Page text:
McLester-Davis a Champion for Change
By Dawn Walschinski - Kalihwisaks
Lauren McLester-Davis was named by the Center for Native American Youth (CNAY), a policy program at the Aspen Institute, as one of five Champions for Change for 2014. The Champions for Change program, inspired by a White House initiative, is designed to shine a spotlight on positive stories in Indian Country, promote hope among Native American youth, and engage young people in leadership opportunities.
“It was great because we all got to talk about what we’re passionate about, the problems and future achievements we hope to see in Native American youth.” said McLester-Davis about meeting with the other champions.
CNAY’s founder and chairman US Senator Byron Dorgan (ret.) and CNAY hosted public events on Tuesday, March 11 to celebrate and honor these five young Native American leaders. In addition to a reception to commemorate CNAY’s third year anniversary on Wednesday, March 12, Champions met with members of Congress.
“I’ve been volunteering in my community in many different ways,” said McLester-Davis. She’s worked with elders as well as had a long term commitment to encouraging literacy through her foundation First Book Greater: Green Bay. “Our total donation of 18,000 books in the past seven years, that’s what I was picked for – the impact it’s had on Native American youth as well as non-native.
“Our Champions of Change program is designed to celebrate the achievements of some Native American youth who are doing important and inspiring work to improve the lives of others,” said former US Senator Byron Dorgan. “Native American youth have had a more difficult road to travel. Too often they have been left behind by government policies that made grand promises but failed to deliver on education, health care and more. These Champions for Change are making good things happen by their own initiative and we salute them.”
The five youth selected as 2014 Champions for Change are:
• Elizabeth Burns (Cherokee Nation of Oklahoma) - age: 18; hometown: Claremore, OK
• Danielle Finn (Standing Rock Sioux Tribe) - age: 23; hometown: Bismarck, ND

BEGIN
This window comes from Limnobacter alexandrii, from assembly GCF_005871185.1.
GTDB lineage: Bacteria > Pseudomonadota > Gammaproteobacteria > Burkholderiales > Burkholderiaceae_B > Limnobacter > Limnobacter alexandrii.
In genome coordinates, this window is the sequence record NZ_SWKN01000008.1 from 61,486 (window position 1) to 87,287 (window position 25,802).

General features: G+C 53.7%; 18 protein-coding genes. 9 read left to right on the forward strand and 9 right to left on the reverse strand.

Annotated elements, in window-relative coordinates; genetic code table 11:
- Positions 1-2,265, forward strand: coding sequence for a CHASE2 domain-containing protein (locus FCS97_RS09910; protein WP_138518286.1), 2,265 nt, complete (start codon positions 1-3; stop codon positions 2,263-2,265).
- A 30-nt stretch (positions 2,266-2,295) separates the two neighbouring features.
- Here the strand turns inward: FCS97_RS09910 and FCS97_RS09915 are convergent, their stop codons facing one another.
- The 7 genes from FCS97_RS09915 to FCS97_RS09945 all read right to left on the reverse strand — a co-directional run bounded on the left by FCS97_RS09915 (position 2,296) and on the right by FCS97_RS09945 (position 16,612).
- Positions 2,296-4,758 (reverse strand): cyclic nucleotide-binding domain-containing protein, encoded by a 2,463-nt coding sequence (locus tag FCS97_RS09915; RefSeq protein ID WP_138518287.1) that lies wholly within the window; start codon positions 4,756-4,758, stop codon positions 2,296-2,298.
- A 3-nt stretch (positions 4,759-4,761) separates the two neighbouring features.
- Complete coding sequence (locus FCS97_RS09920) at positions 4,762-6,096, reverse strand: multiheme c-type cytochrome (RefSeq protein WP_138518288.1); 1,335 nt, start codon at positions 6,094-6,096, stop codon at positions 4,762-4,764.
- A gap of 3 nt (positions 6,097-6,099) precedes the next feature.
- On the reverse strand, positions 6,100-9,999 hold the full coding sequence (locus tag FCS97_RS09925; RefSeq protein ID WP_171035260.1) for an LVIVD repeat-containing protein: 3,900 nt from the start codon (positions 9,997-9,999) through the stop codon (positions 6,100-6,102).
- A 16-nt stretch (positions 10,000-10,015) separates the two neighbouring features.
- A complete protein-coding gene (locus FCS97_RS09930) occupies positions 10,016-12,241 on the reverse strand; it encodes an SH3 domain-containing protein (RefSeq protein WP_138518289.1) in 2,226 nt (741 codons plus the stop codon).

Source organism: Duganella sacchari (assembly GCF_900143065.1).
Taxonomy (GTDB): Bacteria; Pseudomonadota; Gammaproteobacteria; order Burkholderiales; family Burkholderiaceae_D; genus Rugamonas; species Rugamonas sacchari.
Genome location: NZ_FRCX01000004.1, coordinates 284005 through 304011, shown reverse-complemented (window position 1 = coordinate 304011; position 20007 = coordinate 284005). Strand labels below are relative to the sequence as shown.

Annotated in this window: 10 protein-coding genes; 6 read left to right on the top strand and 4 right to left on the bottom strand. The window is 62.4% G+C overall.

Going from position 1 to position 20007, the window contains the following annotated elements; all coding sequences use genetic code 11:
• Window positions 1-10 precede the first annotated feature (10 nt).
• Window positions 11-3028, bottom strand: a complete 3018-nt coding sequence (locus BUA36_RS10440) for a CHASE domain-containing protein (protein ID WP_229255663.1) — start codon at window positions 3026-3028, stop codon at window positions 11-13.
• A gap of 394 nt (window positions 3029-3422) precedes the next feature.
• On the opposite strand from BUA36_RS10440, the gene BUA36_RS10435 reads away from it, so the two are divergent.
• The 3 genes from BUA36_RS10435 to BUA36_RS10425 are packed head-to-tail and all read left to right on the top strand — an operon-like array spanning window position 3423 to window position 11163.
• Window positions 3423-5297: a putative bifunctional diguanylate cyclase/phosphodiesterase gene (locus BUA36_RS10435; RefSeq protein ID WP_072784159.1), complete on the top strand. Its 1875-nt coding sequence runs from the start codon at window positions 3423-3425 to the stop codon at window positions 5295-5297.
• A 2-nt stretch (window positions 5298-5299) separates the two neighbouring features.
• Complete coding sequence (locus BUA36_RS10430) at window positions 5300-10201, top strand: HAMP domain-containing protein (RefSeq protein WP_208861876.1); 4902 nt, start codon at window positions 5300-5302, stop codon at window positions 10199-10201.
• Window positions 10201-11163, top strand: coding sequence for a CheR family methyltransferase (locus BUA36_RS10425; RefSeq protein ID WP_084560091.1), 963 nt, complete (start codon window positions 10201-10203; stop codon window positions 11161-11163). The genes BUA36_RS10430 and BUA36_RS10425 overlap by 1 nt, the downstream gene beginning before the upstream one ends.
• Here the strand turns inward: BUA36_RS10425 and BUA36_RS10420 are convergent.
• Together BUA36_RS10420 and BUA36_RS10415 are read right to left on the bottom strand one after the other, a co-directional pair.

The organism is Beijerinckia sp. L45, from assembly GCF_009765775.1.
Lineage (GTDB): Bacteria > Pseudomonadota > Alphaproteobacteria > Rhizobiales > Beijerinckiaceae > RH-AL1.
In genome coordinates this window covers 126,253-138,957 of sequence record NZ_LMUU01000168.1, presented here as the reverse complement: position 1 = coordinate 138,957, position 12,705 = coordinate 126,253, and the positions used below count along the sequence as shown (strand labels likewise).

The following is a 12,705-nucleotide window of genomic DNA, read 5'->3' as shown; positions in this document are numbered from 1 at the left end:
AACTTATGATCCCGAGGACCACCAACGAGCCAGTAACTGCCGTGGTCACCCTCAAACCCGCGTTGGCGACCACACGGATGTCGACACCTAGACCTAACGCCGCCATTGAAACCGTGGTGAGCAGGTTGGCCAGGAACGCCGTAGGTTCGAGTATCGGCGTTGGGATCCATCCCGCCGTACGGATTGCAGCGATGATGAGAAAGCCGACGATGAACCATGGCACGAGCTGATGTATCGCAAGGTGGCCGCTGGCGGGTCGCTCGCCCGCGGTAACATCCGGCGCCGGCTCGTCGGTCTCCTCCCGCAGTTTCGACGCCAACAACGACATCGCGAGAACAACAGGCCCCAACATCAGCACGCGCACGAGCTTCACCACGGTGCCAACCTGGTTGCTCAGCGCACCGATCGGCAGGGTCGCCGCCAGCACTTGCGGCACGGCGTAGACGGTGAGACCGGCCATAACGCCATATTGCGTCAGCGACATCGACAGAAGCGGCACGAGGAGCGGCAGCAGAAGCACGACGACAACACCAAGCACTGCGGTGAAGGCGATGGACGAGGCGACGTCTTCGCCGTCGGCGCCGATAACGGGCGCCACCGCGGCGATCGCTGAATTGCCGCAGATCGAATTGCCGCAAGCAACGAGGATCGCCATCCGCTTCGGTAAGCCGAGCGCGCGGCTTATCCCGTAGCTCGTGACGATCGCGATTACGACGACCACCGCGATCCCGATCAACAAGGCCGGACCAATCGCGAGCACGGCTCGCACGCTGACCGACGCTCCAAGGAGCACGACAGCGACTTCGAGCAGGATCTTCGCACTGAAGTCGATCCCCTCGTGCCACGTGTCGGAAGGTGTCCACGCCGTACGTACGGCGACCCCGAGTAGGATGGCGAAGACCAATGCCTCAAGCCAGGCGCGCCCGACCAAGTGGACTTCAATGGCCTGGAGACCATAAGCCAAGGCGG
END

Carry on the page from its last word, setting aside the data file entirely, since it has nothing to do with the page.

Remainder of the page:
• William Lucero (Lummi Nation) - age: 17; hometown: Ferndale, WA
• Keith Martinez (Oglala Lakota Sioux) - age: 20; hometown: Pine Ridge, SD
• Lauren McLester-Davis (Oneida Tribe of Wisconsin) - age: 16; hometown: De Pere, WI
Dahkota Brown, a fifteen year-old from the Wilton Miwok Tribe, was named a Champion for Change in 2013. Describing his experience last year he says, “Being a Champion for Change motivated me to expand my peer-to-peer tutoring program to benefit students from other tribes and has really helped me become a strong leader in my community.”
A panel discussion with the five Champions will describe their leadership efforts as well as advocate for Native American youth priorities and concerns. Senator Dorgan and Sam McCracken, General Manager of Nike’s N7 Programs will co-moderate the event. During their time in DC, the Champions will meet with White House staff, Members of Congress, federal agency officials, tribal leaders, and many other distinguished individuals.
“It is important that we highlight positive stories in Indian Country and share the powerful voices of youth to advocate and impact policy,” said Erin Bailey, director of CNAY. “These Champions will not just be a part of one event. They will become a part of CNAY’s youth advisory board and serve as partners to us as we work with Indian Country to improve the lives of Native American children.”
CNAY will host a reception to commemorate its three years, during the National Congress of American Indians’ Executive Council Winter Session, to celebrate its work, which includes: outreach to over 3,000 youth from more than 250 tribes; national convening series to increase federal collaboration on policy and programming for Native youth; and successful advocacy efforts.
Senator Tester, chairman of the Senate Committee on Indian Affairs, as well as leaders from the W.K. Kellogg Foundation and Casey Family Programs are expected to speak. Several members of Congress have joined as honorary co-hosts, including eight members of the US Senate and more than ten members of the US House of Representatives.
Support for the Champions for Change program includes an anonymous donor who gave $125,000 last year to support the Champions for Change program. Nike N7 has also donated hundreds of dollars of merchandise to congratulate the new Champions.
Center for Native American Youth is dedicated to improving the health, safety and overall well-being of Native American youth through communication, policy development and advocacy. Founded by former US Senator Byron Dorgan in February 2011, CNAY is a policy program within the Aspen Institute, headquartered in Washington, DC. The CNAY works to strengthen and create new connections as well as exchange resources and best practices that address the challenges facing Native youth, with a special emphasis on suicide prevention. Visit CNAY’s website for a comprehensive list of resources available to young Native Americans, tribes and the general public. For more information, visit www.cnay.org.
The Aspen Institute is an educational and policy studies organization based in Washington, DC. Its mission is to foster leadership based on enduring values and to provide a nonpartisan venue for dealing with critical issues. The Institute is based in Washington, DC; Aspen, Colorado; and on the Wye River on Maryland's Eastern Shore. It also has offices in New York City and an international network of partners. For more information, visit www.aspeninstitute.org.